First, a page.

Kudos to the Wellington secondary school students who organised Monday’s protest against rape culture. Its so inspiring and invigorating to see and hear so many young women taking a strong public stand against the sexism they are facing. Naming the problem and showing a collective front against it are the preconditions for change. And seeing young men from local high schools join the protest and add their voices to this public refusal of sexism is also very encouraging.
This current protest was sparked by revelations last week of a Facebook conversation between two Wellington College students. In a private group, one boy said, “if you don’t take advantage of a drunk girl, you’re not a true WC boy”. Another said “fuck women”. This kind of trivialization, if not promotion, of rape cannot be reduced only to individual bad judgement. As young women in Wellington said this kind of behaviour is “quite common”. In the wake of the publicity, the two original boys were said to be devastated, yet others in the same Facebook group showed no insight. Some “jokingly” threatened to run over girls from other Wellington secondary schools planning the protest against rape culture: “bring your cars and run them all over“. It wasn’t the only case of schoolboy sexism last week, with a group of students at St Patricks College suspended after “an incident of sexual harassment” involving inappropriately filming two women teachers.
Rape culture has received a critical rap in the media over the past two weeks, and it’s good to see. Sexual violence is a big and enduring problem, not just in New Zealand. We all know its underlying causes are complex, and that there is no simple prescription for change that will fix things overnight. Much faith at the moment seems to be put into the promise of teaching consent. It has become established as one of the key ‘answers’ offered by commentators in the media – especially in the wake of schoolboy scandals like this.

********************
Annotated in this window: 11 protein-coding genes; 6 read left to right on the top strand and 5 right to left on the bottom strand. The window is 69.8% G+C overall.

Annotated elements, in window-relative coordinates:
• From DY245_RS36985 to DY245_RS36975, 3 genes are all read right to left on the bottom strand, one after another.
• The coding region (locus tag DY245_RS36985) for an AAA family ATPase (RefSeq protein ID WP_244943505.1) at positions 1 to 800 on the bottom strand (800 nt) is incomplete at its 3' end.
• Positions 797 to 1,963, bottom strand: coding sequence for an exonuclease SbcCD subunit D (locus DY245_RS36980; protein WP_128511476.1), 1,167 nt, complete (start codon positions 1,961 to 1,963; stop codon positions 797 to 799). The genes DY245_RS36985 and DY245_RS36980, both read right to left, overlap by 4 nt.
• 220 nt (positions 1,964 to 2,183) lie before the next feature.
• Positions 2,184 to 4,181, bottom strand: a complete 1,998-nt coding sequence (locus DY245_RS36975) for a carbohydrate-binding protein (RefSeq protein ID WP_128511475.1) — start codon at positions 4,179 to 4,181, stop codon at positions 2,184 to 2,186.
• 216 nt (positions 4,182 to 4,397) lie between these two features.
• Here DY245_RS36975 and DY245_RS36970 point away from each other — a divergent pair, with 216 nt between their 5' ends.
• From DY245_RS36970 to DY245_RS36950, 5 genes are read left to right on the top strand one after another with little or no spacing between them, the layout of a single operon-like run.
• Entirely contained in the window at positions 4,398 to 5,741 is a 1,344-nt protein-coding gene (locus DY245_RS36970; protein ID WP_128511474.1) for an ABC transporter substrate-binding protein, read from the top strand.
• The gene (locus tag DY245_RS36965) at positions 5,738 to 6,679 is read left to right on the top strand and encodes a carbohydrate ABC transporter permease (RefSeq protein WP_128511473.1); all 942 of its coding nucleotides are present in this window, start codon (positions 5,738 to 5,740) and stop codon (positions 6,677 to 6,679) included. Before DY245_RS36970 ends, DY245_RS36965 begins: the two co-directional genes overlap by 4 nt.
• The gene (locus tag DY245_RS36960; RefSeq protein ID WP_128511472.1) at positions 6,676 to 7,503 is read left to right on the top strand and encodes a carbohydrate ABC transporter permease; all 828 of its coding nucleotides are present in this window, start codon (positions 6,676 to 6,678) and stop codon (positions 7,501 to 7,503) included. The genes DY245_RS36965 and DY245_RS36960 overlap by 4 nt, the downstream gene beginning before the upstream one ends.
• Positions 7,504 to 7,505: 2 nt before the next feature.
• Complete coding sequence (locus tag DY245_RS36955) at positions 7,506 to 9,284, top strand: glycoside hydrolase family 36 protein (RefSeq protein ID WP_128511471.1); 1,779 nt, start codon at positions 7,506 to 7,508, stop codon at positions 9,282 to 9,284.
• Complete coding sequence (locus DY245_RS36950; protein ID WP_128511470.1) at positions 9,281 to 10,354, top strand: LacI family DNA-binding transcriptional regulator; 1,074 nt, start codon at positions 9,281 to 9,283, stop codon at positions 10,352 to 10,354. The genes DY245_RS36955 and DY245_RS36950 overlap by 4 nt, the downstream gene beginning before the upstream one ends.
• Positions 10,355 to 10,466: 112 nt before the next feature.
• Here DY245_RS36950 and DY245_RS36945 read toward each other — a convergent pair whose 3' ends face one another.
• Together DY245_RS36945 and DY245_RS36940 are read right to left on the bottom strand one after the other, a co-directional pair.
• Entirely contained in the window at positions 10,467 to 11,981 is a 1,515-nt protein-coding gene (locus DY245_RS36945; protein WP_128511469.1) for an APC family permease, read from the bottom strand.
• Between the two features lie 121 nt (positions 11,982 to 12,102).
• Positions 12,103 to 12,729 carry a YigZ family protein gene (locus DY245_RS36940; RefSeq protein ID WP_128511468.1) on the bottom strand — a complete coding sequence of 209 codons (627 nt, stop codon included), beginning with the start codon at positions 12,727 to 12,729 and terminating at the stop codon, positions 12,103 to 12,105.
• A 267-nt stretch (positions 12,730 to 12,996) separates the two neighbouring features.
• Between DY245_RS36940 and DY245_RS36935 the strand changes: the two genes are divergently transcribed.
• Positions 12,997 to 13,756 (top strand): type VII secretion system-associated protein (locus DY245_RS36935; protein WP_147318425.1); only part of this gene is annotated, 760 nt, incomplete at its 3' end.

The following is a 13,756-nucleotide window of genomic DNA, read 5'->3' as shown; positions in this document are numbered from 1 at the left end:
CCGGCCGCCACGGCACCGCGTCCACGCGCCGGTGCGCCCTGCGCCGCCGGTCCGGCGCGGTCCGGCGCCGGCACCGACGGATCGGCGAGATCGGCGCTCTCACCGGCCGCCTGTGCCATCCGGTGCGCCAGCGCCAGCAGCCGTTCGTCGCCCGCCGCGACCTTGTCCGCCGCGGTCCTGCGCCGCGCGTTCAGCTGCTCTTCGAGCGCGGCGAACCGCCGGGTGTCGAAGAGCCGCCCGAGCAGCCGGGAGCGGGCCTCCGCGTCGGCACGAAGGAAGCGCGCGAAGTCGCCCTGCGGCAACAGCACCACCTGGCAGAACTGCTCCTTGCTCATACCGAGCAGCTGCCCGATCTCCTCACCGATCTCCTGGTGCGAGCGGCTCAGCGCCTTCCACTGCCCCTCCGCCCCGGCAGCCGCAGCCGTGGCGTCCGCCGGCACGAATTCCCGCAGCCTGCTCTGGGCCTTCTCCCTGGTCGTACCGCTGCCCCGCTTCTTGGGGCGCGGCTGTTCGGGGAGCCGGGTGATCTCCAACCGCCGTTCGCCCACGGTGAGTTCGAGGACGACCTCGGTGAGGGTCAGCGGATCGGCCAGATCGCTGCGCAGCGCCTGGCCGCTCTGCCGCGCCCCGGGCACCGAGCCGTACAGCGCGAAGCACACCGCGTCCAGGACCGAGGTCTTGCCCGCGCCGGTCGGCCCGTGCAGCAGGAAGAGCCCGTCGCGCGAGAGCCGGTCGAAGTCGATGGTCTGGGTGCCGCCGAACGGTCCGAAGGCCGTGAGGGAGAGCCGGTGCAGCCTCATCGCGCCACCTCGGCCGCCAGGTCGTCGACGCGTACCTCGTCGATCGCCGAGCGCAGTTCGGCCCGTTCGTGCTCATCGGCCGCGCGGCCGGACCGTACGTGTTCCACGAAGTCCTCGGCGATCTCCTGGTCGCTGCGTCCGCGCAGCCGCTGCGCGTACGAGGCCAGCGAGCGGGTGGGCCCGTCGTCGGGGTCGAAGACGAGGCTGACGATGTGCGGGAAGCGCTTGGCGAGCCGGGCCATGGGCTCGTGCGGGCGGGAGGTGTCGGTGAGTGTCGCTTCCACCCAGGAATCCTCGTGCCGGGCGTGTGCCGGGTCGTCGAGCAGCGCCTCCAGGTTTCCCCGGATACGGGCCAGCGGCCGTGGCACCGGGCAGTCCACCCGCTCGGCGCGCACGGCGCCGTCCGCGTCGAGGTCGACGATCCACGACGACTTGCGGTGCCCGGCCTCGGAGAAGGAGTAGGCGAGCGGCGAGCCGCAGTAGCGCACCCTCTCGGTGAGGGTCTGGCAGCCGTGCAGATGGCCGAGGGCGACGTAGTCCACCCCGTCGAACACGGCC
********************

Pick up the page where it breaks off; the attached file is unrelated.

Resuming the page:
Young people (all people) need to understand about consent! It is a bottom-line legal requirement for sex with another person. It’s a fairly simple idea: you should only have sex with someone if they agree to it. And this means they must be in a state where they are capable of agreeing – it is not consent if they are passed out, asleep or so affected by alcohol or other drugs that they are unable to either consent or refuse consent.
But what do we mean by teaching consent? Is the principle of consent a high enough bar to aim for? Can teaching about it in schools make enough difference to undo rape culture? And, counter-intuitively, could there be a downside to taking up this message about consent so singularly, and out of context of a wider call for more profound changes to the gendered power relations in our society?
Consent is quite a loose concept. It means giving permission or agreeing to a request or invitation. But its meaning is elastic. Consent can also mean acquiescing or complying – neither of which carry any sense of enthusiasm.
We can, should, and in some places do argue for an expanded affirmative understanding consent – just because a person doesn’t say ‘no’ doesn’t mean they are saying ‘yes’. In this model of consent (adopted in law in some countries, but not New Zealand), only sex that is mutually shaped by both people’s desires, wishes, and interests should be considered consensual.